Bush might talk to other nations once in a while

Joe Bubman Column

It hit me when I went to a community service center during my 10-week study abroad program in Edinburgh, Scotland, with an American friend. While we were signing up to volunteer, a male supervisor sitting in the corner at the homeless shelter told a woman, “America and Israel are the world’s two biggest terrorist countries.”

It hit me harder that afternoon when a man approached me while I was looking at paintings in Edinburgh’s National Gallery. Interested in talking about politics and pressing me about U.S. involvement in Afghanistan, he thought me preposterous when I spoke of the “war” in which the United States was involved.

It hit me again when a speaker in London’s Hyde Park lambasted more aspects of U.S. foreign policy than I knew existed – to the general approval of the ever-expanding crowd.

And it hit me repeatedly in my conversations with British students, whose disdain for President Bush appeared as universal as American approval of him in the days immediately following Sept. 11.

In Britain, the nation recognized as our closet ally, dislike of the U.S. government and its policies was stronger than I ever could have imagined.

Sept. 11 made clear the hostility people around the world feel toward the United States. But the sympathy expressed in the West and throughout the world for the victims of those attacks has given way to antipathy, if not enmity, toward our government.

But even in Britain? The country we fought with in World War I to keep the world safe for democracy, and again in World War II to save the world from Nazis?

Trying to justify the inane comments such as those made at the homeless agency would be an exercise in futility. I am sick of America being maligned by citizens of countries whose noteworthy contributions to the world are far inferior to those of our nation.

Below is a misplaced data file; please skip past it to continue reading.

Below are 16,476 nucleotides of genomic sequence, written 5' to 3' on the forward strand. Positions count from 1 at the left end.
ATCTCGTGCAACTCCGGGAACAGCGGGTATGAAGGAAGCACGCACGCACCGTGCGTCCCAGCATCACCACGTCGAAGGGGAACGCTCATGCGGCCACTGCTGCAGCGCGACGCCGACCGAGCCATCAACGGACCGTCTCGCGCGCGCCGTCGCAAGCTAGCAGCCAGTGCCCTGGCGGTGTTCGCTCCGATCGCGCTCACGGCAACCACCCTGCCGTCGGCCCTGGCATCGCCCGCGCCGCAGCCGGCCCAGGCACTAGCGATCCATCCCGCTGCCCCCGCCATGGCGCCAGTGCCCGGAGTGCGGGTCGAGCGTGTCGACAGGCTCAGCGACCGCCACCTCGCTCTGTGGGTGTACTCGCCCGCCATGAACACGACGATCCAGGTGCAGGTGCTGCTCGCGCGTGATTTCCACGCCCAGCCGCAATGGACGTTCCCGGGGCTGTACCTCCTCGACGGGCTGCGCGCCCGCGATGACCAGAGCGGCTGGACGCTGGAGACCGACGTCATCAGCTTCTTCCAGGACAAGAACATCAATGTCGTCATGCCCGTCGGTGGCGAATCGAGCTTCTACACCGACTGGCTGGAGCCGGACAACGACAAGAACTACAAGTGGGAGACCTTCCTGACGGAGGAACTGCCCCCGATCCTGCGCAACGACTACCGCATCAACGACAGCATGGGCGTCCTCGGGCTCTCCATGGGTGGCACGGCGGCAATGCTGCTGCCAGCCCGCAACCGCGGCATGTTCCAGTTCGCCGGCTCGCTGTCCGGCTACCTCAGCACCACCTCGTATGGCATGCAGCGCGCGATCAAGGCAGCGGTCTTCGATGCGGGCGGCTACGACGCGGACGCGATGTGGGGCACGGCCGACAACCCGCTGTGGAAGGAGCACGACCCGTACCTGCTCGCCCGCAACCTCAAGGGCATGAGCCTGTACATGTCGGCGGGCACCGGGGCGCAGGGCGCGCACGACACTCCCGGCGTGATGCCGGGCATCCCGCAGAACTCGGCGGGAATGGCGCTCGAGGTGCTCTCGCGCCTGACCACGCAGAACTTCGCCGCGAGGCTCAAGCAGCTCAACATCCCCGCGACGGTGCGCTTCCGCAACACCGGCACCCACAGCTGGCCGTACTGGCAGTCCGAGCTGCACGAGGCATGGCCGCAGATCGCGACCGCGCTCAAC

On the other hand, our government has made criticizing us far too easy. Nations like Britain have been alienated not necessarily by our policies, but by our blatant disregard for their concerns.

Making unilateral decisions on issues that impact the rest of the world such as Kyoto, missile defense and Iraq causes unnecessary problems and dissent.

Protecting American interests should be our priority, no matter who disapproves of our policies. But strengthening our national security and paying heed to European and Russian concerns are not mutually exclusive.

It is not preposterous to assume that our military strength alone will not always be enough to solve all our problems. If the “axis of evil” is indeed an axis, then having allies on whose support we can rely is imperative.

Given its superpower status and daunting obligations around the globe, the United States should not be trying to win a popularity contest. But alienating our closest allies, as the Bush administration has done both before and after Sept. 11, is about as sensible as planning an Associated Student Government trip to the Bahamas.

The United States should prioritize the safety of its citizens above all else, but a little consultation with its friends across the Atlantic would not hurt. When the time comes to confront the “axis of evil,” it might even be essential.